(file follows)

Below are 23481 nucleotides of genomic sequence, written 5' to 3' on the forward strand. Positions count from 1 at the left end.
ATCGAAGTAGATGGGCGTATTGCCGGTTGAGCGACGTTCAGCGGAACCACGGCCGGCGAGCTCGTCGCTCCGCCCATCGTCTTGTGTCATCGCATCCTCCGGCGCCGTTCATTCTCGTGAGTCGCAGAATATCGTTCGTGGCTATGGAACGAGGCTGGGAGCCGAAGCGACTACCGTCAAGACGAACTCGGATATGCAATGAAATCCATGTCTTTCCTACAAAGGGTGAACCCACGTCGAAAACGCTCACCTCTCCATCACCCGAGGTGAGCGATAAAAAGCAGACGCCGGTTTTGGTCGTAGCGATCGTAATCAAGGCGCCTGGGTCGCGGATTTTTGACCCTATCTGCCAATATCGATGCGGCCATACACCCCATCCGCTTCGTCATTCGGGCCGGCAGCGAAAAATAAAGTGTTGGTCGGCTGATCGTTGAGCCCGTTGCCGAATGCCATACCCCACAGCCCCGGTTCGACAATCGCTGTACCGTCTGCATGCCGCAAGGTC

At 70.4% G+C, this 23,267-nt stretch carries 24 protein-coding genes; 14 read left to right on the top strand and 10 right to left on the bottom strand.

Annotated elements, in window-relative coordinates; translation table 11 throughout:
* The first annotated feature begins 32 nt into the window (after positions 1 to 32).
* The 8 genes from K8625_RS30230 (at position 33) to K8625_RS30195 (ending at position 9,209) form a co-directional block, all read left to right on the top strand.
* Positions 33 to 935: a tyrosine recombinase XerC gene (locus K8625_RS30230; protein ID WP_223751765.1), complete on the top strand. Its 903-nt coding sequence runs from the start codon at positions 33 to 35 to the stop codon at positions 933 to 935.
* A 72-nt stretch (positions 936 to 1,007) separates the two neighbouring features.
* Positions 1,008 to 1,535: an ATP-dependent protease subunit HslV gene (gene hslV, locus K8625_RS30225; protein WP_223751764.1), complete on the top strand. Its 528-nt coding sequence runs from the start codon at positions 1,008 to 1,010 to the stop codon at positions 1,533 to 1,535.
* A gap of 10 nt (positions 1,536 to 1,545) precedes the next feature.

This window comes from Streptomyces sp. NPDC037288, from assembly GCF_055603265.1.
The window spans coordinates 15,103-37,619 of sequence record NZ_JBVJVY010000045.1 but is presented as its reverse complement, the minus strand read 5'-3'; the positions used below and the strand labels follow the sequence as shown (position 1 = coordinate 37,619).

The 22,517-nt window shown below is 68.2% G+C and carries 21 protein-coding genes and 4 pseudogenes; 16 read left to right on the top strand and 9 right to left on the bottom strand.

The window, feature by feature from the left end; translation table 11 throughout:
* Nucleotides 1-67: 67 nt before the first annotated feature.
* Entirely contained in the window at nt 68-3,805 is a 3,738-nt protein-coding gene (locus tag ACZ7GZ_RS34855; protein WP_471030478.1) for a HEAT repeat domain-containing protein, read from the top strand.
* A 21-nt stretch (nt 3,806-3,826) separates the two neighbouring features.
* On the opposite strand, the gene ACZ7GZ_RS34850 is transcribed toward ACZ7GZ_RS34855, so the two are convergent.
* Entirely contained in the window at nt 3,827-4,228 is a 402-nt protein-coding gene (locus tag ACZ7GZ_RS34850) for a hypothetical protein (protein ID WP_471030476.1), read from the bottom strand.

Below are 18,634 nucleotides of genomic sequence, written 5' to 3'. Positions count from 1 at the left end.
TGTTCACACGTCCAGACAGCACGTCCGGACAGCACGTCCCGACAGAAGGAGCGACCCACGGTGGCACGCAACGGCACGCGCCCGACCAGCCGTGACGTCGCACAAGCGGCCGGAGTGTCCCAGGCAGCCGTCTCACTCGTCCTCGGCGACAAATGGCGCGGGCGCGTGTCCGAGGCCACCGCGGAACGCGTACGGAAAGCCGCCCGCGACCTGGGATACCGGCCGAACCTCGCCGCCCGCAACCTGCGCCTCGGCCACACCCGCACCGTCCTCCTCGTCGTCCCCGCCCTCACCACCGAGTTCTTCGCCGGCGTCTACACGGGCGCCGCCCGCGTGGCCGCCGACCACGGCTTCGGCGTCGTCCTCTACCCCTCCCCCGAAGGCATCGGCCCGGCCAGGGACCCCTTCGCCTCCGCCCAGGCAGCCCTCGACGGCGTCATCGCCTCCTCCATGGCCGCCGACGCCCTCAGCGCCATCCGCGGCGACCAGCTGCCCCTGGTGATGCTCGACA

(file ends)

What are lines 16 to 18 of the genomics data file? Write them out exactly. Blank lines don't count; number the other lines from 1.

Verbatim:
* Entirely contained in the window at nt 68-3,805 is a 3,738-nt protein-coding gene (locus tag ACZ7GZ_RS34855; protein WP_471030478.1) for a HEAT repeat domain-containing protein, read from the top strand.
* A 21-nt stretch (nt 3,806-3,826) separates the two neighbouring features.
* On the opposite strand, the gene ACZ7GZ_RS34850 is transcribed toward ACZ7GZ_RS34855, so the two are convergent.